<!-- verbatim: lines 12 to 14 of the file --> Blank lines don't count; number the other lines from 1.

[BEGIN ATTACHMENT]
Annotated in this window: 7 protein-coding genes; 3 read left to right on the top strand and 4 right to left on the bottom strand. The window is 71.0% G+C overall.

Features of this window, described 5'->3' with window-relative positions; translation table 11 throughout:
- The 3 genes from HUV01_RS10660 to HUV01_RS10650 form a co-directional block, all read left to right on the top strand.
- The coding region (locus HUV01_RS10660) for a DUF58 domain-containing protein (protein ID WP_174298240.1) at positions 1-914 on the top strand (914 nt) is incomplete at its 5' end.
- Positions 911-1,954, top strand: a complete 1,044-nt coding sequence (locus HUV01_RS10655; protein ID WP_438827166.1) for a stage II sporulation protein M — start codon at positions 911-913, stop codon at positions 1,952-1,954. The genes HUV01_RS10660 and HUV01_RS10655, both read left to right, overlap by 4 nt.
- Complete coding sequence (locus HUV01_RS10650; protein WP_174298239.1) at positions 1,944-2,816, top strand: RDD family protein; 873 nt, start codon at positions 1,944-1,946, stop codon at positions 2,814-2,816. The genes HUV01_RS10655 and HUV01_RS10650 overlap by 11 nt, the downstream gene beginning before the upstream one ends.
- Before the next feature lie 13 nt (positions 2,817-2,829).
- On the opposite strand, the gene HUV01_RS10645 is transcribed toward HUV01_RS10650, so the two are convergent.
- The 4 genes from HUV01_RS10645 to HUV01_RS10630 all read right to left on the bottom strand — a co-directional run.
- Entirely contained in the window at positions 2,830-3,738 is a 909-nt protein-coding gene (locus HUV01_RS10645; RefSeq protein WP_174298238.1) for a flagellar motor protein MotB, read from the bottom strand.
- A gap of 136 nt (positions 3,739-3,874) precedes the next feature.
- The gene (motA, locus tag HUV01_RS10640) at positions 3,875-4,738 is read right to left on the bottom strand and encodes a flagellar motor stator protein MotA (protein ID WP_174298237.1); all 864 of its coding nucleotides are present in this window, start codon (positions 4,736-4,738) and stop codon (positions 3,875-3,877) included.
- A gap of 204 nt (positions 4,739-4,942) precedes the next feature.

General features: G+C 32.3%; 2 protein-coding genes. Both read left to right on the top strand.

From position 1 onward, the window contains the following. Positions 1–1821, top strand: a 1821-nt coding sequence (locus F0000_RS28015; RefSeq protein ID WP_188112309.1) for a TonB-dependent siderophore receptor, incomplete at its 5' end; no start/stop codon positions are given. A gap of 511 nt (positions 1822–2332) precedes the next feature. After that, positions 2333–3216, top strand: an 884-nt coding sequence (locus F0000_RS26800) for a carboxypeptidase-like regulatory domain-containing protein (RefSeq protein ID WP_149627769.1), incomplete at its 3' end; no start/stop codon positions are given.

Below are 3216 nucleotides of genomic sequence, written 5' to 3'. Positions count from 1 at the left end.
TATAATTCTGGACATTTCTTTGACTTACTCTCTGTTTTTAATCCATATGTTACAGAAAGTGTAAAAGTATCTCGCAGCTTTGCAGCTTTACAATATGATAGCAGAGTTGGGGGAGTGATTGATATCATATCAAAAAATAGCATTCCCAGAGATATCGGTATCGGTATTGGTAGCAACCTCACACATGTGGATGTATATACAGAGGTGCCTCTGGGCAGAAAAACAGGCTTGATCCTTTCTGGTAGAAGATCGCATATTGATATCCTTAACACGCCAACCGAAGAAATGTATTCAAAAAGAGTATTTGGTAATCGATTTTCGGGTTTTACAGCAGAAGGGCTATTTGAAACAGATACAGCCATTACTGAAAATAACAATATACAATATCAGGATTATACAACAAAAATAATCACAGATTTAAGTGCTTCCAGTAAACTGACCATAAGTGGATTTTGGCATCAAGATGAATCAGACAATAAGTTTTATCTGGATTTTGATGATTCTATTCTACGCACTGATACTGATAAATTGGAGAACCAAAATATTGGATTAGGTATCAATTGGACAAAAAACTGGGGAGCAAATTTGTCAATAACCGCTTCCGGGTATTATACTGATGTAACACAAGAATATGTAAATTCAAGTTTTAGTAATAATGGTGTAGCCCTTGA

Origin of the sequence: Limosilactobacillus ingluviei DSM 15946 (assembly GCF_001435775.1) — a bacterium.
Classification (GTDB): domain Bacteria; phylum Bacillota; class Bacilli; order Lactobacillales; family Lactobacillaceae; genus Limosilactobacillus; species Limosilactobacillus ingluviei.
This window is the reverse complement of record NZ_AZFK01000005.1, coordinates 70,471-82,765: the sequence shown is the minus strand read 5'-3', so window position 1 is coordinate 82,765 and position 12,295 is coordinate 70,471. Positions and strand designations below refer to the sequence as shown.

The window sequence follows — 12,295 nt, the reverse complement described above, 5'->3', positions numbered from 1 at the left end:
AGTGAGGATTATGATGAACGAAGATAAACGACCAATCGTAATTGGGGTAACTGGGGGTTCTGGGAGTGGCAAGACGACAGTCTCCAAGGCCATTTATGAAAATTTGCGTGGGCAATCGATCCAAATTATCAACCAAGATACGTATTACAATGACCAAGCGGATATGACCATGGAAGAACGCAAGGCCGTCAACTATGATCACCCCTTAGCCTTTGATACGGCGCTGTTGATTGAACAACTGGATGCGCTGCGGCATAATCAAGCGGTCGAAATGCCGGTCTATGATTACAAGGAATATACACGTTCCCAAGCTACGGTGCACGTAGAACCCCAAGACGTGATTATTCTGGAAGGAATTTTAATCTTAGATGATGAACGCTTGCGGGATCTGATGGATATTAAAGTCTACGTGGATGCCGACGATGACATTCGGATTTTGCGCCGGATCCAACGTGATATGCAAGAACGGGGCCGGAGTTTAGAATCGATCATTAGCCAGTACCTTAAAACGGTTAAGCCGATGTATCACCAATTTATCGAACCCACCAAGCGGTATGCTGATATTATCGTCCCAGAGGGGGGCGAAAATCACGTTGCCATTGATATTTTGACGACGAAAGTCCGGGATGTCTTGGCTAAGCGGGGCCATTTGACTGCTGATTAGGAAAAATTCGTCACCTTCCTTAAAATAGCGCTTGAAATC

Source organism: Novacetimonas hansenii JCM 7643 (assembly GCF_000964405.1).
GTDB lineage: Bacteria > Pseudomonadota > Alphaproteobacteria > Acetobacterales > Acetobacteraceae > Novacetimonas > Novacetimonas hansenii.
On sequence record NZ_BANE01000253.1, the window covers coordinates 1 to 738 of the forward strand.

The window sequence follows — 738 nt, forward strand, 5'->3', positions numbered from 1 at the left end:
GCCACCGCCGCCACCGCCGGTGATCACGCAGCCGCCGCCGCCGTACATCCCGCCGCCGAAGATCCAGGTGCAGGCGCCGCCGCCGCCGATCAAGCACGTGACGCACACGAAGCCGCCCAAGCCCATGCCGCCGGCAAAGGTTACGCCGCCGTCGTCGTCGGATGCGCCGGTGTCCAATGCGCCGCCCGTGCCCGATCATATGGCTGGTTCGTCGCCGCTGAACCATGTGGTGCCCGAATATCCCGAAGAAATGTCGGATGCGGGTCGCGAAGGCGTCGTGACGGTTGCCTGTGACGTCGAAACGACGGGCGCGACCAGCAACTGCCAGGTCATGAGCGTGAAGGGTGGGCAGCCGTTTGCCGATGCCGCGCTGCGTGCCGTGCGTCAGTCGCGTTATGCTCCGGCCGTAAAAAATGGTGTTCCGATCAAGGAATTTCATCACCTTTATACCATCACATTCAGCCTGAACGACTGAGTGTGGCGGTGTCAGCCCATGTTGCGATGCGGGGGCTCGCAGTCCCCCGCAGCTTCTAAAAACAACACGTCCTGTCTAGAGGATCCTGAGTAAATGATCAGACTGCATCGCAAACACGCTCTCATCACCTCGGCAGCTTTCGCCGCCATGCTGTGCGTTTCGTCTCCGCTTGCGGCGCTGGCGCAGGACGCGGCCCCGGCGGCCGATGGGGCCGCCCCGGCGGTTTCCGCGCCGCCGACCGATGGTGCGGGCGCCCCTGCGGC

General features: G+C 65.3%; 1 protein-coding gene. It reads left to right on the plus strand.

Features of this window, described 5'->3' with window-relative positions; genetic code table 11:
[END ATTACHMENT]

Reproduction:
- The gene (motA, locus tag HUV01_RS10640) at positions 3,875-4,738 is read right to left on the bottom strand and encodes a flagellar motor stator protein MotA (protein ID WP_174298237.1); all 864 of its coding nucleotides are present in this window, start codon (positions 4,736-4,738) and stop codon (positions 3,875-3,877) included.
- A gap of 204 nt (positions 4,739-4,942) precedes the next feature.

General features: G+C 32.3%; 2 protein-coding genes. Both read left to right on the top strand.